ByteDance found success with CapCut, leveraging its marketing channels for TikTok. Subsequently, it launched CapCut for Business, catering to businesses, brands, marketers, and creators to craft ads and branded content. Pinterest also expanded Shuffles, its collage maker app, proving instrumental in attracting Gen Z, one of its fastest-growing demographics.

YouTube entered the standalone app scene with YouTube Create, a CapCut-like editing tool designed to lower the barriers to entry for the platform.

Predictions for 2024

LinkedIn Emerges A Channel For Influencer Marketing

In 2023, LinkedIn fulfilled its potential as a space for creators, including industry thought leaders and experts, B2B marketers, and individuals active on platforms like Instagram, TikTok, and YouTube. This expanded talent pool led to a significant uptick in brands activating creators for sponsored content. Notable examples include Teal, Intel, Zendesk, Semrush, Dove, Walgreens, and Adobe.

Building on this momentum and spurred by heightened interest in influencer marketing by B2B brands, 2024 is poised to be the year LinkedIn emerges as a channel for influencer marketing. With over 17 million LinkedIn members identifying as creators and the recent additions of a Brand Partnership label, a Brand Partnership Search, and new analytics for posts and newsletters, there is a solid foundation for brands to expand their influencer marketing efforts.

While LinkedIn has yet to play a substantial role in facilitating creator-brand collaborations like other platforms, it's also quite probable that it will take the leap in the new year.

*Reach out if you’d like to partner with me on LinkedIn!

TikTok Launches Its Version of Amazon Prime Day

Despite facing a projected loss of $500 million by the end of the year, TikTok Shop is experiencing early success. TikTok Shop provides a seamless shopping experience, empowering creators to create new revenue streams, aiding brands in guiding consumers through the purchasing journey and enabling viewers to easily purchase discovered products.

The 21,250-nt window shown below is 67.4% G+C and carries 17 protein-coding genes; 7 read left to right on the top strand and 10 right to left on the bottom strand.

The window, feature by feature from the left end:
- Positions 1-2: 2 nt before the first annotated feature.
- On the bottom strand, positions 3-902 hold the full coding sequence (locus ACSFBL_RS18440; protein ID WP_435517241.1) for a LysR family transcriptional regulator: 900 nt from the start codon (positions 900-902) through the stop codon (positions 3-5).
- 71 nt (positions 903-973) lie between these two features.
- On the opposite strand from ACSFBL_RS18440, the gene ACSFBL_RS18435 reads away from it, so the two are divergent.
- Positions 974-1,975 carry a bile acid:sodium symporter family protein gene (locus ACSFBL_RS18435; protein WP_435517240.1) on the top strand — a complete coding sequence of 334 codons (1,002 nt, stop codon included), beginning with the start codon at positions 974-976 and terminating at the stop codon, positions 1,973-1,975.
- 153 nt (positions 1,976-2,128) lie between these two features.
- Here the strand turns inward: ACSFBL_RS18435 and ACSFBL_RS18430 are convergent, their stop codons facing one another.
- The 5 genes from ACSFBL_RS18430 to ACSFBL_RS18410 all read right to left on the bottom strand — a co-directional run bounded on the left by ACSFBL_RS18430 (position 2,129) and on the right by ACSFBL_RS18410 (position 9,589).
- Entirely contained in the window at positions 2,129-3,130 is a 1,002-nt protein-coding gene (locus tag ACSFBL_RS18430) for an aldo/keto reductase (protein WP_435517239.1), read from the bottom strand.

Already leveraging promotional events to increase adoption, I predict TikTok will take it up a notch and launch its own shopping event — potentially called TikTok Shop Day. This event will compete with major retailers' shopping events, such as Amazon Prime Day. Similar to these events, TikTok will heavily rely on creators to raise awareness, highlight key deals, and curate products for viewers.

While Amazon Prime Day remains a favorite for creators engaged in affiliate marketing, TikTok has the potential to disrupt the market by offering appealing incentives to creators, brands, and shoppers. Rumors have circulated that TikTok might eventually restrict linking capabilities. If these rumors materialize, it would be unfortunate for creators; however, it could lead to more adoption of TikTok Shop.

Creators as a Distinct Consumer Segment

This year, companies focusing on products and services for creators encountered challenges, such as convincing creators to adopt their products and reducing interest from venture capitalists. While macroeconomic conditions play a role, a more pressing issue is the overestimation of creators' needs and willingness to pay.

Despite challenges in selling to creators for these companies, it doesn't mean they are not viable consumers. In fact, 2024 will see more companies that aren't creator-focused viewing the 300 million-plus creators as a distinct consumer segment, similar to how companies approach small businesses.

It won’t be just about launching new products for creators; instead, companies will focus on making small but impactful adjustments that clearly communicate their value to creators. This involves running campaigns dedicated to creators, incorporating their testimonials into marketing channels, and engaging creators for sponsored content that highlights the specific value of their products and services.

Some examples of companies doing this already include Visa with its Visa Ready Creator Commerce Program, TurboTax with the 'You Do Your Thing' campaign, Samsung's Bespoke AI Oven, and Apple featuring a testimonial from tech creator MKBHD during an Apple Event presentation.

Thank you for reading! If you've enjoyed this, please consider sharing it with a colleague or friend. If you have any feedback, ideas, tips, or questions, or would like to collaborate, please don't hesitate to reach out here or send me a DM.